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“Our Partnership”: New Regs for REAL ID

His views on “our Federalism” aside, Homeland Security Secretary Michael Chertoff’ might have stepped out of a vintage World War II movie with January’s edict on REAL ID. For the vast majority of Americans who have never heard of it, REAL ID is the national ID card which Congress included in the post 9-11 legislation aimed at combating overseas terrorists. The program has now taken on a life of its own among the States who will have to bear the burden of its financial and logistical costs. Washington has neither the interest nor frankly, the money.

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PT's Federalism Roundtable: Part II

A State as Quarterback

Policy Today convened its Federalism Roundtable II at NCSL's recent Annual Meeting in Boston. The conversation grew more serious as the participants spoke openly about the stakes involved.

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The Follow-Up: Federalism Reloaded

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If state legislators want to reclaim their place in the federal partnership, they'll have to find a rally point and band together in the effort. Just ask State Senators Leticia Van De Putte and Libby Mitchell.

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Federal Partnership: The Follow-Up

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If one theme emerged above others during PT's roundtable discussion in April, it's that the federal partnership is in need of repair. We went back to three of our roundtable participants for a few more answers...

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State Solutions: REAL ID

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The federal REAL ID Act has inspired more than its share of controversy since its 2005 launch. Twenty-six states have flatly rejected it, and Arizona has even introduced a measure requiring state agencies to "report any attempts by the U.S. Department of Homeland Security to force implementation." PT provides the definitive rundown across the country.

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Can the States Save the Federal Model?

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As coequal stewards of political legitimacy in the American Republic, senior legislators representing 18 states will join PT's Roundtable II to discuss the role they can—or should —play in our federal system.

Two hundred and twenty years ago, a distinguished group of statesmen assembled in Philadelphia to draft a new Constitution. They struggled to balance sectional interests and concerns about unrestrained power in a principled yet pragmatic document. But the ultimate source of political power was never in doubt: the consent of the governed. Decision-making authority was spread between the two levels and three separate branches, but political legitimacy—the right to govern—flowed through both national and state governments.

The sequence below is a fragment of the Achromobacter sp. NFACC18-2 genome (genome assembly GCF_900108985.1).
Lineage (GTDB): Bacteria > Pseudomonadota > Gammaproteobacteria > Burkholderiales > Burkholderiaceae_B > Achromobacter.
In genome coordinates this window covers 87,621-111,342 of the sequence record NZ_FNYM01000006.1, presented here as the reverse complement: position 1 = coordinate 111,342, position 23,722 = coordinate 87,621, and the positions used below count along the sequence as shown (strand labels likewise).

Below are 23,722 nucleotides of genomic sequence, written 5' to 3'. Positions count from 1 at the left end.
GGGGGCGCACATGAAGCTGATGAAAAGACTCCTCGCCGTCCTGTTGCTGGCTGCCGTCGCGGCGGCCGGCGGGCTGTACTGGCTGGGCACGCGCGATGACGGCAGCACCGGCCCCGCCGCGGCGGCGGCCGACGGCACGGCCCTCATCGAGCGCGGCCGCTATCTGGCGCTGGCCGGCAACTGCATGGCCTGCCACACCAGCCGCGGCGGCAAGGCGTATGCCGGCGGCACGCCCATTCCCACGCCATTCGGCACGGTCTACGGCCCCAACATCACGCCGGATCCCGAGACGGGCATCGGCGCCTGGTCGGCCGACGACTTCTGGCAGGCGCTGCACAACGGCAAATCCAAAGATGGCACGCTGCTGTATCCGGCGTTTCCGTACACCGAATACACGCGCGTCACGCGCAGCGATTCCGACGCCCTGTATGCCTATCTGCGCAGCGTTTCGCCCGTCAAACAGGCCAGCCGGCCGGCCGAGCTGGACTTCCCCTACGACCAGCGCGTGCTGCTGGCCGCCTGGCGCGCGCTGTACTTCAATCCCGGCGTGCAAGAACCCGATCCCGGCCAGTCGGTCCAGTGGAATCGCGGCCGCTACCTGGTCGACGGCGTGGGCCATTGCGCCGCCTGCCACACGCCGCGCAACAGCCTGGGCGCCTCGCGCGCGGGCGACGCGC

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Federalism: The View from Washington

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Despite the protests of state legislators lamenting "unfunded federal mandates," not everyone believes the federal partnership is in dire straits.

State legislators have recently moved to pass alternatives to — or outright undermine — federal policies such as REAL ID, sparking debate about the federal-state partnership among policy makers across the country. At the National Conference of State Legislators' Spring Forum, lawmakers from both red and blue corners of the nation could agree, there was cause for concern.

Kansas Speaker of the House Melvin Neufeld says, "The real problem I have is that the federal government passes so much authority to the states' executive branches, ignoring the legislative branches. Then we have to play catch up to try and retain our separation of powers and constitutional duties in the states."

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The States' Turn to Steer?

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With a federal government tripped up by war, deficit and paralysis, is it time for the states to reassert their "vertical check" and regain balance? The better question is "How?"

Few political relationships stay the same over time. Partnerships grow stronger and weaker depending on the issues and personalities involved; some fall apart on a roll call vote. Institutional relationships like the United States' federal partnership are rarely quick to change. But change they do, and few would argue that the relationship between the states and Washington has remained static over the past 220 years.

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A Troubled Partnership

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Working Out the Differences
If the states' reaction to REAL ID is any indication, America's "laboratories of democracy" may be gearing up for a fight. When 33 states—and counting—begin to openly defy Capitol Hill, Congress must take note.

Seeing a storm on the horizon, Senate Judiciary Committee Chairman Patrick Leahy (D-VT) is poised to push legislation repealing the 2005 REAL ID act. Not only has the post-9/11 legislation strained the already tenuous state-federal partnership, but it is also testing powerhouse organizations like the ACLU, which would happily cheer its quick demise.

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